Fibres are pulled from a creel through a resin bath and then on through a heated die. The die completes the impregnation of the fibre, controls the resin content and cures the material into its final shape as it passes through the die. This cured profile is then automatically cut to length. Fabrics may also be introduced into the die to provide fibre direction other than at 0°. Although pultrusion is a continuous process, producing a profile of constant cross-section, a variant known as ‘pulforming’ allows for some variation to be introduced into the cross-section. The process pulls the materials through the die for impregnation, and then clamps them in a mould for curing. This makes the process non-continuous, but accommodating of small changes in cross-section.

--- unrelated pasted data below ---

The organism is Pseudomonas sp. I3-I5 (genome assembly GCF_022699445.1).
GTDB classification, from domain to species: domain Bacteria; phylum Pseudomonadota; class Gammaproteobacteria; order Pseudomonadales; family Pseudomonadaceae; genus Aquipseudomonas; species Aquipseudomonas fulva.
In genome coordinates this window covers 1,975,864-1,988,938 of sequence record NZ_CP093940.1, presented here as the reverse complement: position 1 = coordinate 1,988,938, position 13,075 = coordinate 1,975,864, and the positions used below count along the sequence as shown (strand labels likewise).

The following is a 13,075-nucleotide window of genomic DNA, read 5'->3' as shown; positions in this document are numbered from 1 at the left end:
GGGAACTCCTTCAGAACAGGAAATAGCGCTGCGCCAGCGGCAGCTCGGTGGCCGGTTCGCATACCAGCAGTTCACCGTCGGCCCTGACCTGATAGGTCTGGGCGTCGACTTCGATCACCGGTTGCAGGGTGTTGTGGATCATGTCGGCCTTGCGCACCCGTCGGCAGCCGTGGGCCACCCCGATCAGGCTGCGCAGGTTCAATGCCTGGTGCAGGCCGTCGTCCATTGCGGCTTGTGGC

Resins: Generally epoxy, polyester, vinylester and phenolic.
Cores: Not generally used.
Beams and girders used in roof structures, bridges, ladders, frameworks.
Published courtesy of David Cripps, Gurit
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